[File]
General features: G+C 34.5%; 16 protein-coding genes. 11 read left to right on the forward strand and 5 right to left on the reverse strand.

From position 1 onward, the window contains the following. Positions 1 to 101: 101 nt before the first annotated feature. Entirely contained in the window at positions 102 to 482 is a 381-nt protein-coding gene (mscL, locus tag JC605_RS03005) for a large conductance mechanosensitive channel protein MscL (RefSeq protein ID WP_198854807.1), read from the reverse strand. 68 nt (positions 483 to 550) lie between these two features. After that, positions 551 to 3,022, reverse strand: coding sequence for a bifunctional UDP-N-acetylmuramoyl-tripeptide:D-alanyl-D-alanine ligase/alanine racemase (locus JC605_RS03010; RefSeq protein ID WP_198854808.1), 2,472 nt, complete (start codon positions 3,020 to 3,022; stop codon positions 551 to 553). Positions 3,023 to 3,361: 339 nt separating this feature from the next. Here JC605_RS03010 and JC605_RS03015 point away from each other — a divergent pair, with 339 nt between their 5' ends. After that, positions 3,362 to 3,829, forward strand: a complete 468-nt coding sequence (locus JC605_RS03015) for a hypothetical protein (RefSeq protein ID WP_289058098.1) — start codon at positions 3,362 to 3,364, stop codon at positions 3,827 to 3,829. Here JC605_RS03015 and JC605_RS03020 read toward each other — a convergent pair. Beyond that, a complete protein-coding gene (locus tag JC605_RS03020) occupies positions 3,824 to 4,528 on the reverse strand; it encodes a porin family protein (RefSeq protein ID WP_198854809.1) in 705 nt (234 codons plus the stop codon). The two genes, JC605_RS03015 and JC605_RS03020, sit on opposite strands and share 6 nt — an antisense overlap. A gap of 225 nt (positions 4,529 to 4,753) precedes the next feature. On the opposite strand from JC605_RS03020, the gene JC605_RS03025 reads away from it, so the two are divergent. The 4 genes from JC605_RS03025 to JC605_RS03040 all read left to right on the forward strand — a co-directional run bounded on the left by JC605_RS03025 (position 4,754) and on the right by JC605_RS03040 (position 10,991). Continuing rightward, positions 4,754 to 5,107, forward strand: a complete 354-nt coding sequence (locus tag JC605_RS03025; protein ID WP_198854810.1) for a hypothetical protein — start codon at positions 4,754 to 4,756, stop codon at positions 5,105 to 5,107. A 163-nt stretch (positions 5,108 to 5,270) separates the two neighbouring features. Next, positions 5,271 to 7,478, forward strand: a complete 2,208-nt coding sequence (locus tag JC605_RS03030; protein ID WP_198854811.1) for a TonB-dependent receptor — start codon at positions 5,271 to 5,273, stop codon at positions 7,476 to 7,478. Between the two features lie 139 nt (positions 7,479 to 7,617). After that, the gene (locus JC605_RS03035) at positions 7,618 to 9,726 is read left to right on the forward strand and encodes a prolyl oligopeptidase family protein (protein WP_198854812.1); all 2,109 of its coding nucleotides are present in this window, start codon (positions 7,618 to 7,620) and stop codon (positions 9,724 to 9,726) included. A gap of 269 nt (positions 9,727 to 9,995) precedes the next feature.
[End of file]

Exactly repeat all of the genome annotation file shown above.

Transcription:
General features: G+C 34.5%; 16 protein-coding genes. 11 read left to right on the forward strand and 5 right to left on the reverse strand.

From position 1 onward, the window contains the following. Positions 1 to 101: 101 nt before the first annotated feature. Entirely contained in the window at positions 102 to 482 is a 381-nt protein-coding gene (mscL, locus tag JC605_RS03005) for a large conductance mechanosensitive channel protein MscL (RefSeq protein ID WP_198854807.1), read from the reverse strand. 68 nt (positions 483 to 550) lie between these two features. After that, positions 551 to 3,022, reverse strand: coding sequence for a bifunctional UDP-N-acetylmuramoyl-tripeptide:D-alanyl-D-alanine ligase/alanine racemase (locus JC605_RS03010; RefSeq protein ID WP_198854808.1), 2,472 nt, complete (start codon positions 3,020 to 3,022; stop codon positions 551 to 553). Positions 3,023 to 3,361: 339 nt separating this feature from the next. Here JC605_RS03010 and JC605_RS03015 point away from each other — a divergent pair, with 339 nt between their 5' ends. After that, positions 3,362 to 3,829, forward strand: a complete 468-nt coding sequence (locus JC605_RS03015) for a hypothetical protein (RefSeq protein ID WP_289058098.1) — start codon at positions 3,362 to 3,364, stop codon at positions 3,827 to 3,829. Here JC605_RS03015 and JC605_RS03020 read toward each other — a convergent pair. Beyond that, a complete protein-coding gene (locus tag JC605_RS03020) occupies positions 3,824 to 4,528 on the reverse strand; it encodes a porin family protein (RefSeq protein ID WP_198854809.1) in 705 nt (234 codons plus the stop codon). The two genes, JC605_RS03015 and JC605_RS03020, sit on opposite strands and share 6 nt — an antisense overlap. A gap of 225 nt (positions 4,529 to 4,753) precedes the next feature. On the opposite strand from JC605_RS03020, the gene JC605_RS03025 reads away from it, so the two are divergent. The 4 genes from JC605_RS03025 to JC605_RS03040 all read left to right on the forward strand — a co-directional run bounded on the left by JC605_RS03025 (position 4,754) and on the right by JC605_RS03040 (position 10,991). Continuing rightward, positions 4,754 to 5,107, forward strand: a complete 354-nt coding sequence (locus tag JC605_RS03025; protein ID WP_198854810.1) for a hypothetical protein — start codon at positions 4,754 to 4,756, stop codon at positions 5,105 to 5,107. A 163-nt stretch (positions 5,108 to 5,270) separates the two neighbouring features. Next, positions 5,271 to 7,478, forward strand: a complete 2,208-nt coding sequence (locus tag JC605_RS03030; protein ID WP_198854811.1) for a TonB-dependent receptor — start codon at positions 5,271 to 5,273, stop codon at positions 7,476 to 7,478. Between the two features lie 139 nt (positions 7,479 to 7,617). After that, the gene (locus JC605_RS03035) at positions 7,618 to 9,726 is read left to right on the forward strand and encodes a prolyl oligopeptidase family protein (protein WP_198854812.1); all 2,109 of its coding nucleotides are present in this window, start codon (positions 7,618 to 7,620) and stop codon (positions 9,724 to 9,726) included. A gap of 269 nt (positions 9,727 to 9,995) precedes the next feature.